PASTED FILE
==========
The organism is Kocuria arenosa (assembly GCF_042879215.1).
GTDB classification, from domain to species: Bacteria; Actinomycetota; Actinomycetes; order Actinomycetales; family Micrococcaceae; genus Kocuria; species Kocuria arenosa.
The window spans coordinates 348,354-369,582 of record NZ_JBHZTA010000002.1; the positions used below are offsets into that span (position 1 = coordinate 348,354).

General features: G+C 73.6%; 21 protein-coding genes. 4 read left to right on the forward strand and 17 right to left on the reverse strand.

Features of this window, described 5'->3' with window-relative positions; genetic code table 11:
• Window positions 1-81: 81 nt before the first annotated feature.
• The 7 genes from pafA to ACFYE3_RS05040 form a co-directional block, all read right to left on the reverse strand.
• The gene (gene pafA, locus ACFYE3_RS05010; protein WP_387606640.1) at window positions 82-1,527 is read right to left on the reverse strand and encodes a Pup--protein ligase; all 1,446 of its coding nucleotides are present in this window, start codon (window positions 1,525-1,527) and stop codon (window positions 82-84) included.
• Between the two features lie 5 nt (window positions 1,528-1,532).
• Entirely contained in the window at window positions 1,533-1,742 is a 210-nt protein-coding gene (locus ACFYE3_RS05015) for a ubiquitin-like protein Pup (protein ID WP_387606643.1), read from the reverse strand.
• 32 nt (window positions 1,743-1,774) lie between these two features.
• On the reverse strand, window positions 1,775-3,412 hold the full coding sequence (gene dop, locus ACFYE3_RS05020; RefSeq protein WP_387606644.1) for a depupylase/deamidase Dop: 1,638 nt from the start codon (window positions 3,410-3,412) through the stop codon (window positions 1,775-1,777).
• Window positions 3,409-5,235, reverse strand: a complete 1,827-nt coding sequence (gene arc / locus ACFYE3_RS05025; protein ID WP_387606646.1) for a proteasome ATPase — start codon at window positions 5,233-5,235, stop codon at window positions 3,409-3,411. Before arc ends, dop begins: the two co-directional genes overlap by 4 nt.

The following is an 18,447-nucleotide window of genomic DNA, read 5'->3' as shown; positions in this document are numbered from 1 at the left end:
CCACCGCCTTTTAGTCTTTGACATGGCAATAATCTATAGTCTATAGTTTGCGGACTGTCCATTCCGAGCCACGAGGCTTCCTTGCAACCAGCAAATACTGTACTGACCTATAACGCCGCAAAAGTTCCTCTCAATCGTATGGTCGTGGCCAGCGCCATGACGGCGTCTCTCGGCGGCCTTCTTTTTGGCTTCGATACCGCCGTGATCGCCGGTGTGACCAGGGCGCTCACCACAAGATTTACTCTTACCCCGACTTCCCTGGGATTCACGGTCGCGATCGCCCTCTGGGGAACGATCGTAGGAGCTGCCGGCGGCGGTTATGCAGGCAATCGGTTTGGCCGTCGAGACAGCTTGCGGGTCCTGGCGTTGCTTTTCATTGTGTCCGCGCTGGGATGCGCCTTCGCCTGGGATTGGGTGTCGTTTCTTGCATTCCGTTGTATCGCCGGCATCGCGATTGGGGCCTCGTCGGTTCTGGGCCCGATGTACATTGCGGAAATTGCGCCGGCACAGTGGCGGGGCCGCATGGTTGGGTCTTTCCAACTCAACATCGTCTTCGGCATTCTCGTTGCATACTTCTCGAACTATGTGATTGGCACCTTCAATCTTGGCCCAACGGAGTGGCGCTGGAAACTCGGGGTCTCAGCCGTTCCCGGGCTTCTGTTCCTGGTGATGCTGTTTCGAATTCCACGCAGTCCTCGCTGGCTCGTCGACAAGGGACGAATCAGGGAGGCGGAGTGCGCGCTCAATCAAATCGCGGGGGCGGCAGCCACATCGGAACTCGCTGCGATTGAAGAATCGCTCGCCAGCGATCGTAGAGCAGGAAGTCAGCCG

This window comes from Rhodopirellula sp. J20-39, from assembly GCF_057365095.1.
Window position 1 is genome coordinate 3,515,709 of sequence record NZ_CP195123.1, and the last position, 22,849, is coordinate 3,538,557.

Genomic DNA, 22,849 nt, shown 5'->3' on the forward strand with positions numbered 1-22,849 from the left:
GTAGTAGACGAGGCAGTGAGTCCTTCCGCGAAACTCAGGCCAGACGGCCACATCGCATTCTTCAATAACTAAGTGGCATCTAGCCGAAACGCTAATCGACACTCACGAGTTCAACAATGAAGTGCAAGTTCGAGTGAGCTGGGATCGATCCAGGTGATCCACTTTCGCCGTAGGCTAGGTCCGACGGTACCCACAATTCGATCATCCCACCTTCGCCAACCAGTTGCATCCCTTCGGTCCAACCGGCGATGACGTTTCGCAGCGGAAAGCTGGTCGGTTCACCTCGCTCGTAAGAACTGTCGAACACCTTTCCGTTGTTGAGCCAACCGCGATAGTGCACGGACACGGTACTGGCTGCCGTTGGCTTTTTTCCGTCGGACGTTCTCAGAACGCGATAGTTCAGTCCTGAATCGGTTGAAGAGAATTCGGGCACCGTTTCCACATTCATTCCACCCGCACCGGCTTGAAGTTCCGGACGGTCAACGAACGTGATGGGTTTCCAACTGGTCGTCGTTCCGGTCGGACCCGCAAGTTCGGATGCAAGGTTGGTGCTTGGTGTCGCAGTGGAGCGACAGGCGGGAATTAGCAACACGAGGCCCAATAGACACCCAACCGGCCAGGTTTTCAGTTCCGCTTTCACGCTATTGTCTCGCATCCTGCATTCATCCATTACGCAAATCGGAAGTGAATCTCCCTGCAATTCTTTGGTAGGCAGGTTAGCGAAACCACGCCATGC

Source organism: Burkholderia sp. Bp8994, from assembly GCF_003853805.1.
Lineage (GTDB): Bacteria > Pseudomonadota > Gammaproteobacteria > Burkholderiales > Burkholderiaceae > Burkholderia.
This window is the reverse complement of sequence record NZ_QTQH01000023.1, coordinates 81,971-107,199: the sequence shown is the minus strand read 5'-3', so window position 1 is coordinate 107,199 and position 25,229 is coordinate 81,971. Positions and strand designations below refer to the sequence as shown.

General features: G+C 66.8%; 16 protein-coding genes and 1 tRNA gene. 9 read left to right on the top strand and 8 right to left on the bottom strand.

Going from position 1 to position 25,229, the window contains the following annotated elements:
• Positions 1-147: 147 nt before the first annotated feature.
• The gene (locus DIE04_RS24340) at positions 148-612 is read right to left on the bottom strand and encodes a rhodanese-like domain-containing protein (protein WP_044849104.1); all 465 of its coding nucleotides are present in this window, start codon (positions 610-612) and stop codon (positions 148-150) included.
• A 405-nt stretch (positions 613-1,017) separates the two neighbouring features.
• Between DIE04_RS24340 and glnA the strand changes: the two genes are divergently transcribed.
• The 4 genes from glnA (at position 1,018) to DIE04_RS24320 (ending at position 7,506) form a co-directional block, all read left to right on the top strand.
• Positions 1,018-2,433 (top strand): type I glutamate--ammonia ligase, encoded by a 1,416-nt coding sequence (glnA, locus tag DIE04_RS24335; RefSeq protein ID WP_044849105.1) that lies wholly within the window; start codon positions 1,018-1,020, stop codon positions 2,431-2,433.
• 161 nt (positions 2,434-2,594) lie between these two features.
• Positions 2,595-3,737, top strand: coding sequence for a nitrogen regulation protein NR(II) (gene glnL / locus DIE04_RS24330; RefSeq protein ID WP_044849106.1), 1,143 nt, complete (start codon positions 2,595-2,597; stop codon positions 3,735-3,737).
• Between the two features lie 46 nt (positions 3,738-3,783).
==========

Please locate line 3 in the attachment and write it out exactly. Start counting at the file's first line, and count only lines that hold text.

The window spans coordinates 348,354-369,582 of record NZ_JBHZTA010000002.1; the positions used below are offsets into that span (position 1 = coordinate 348,354).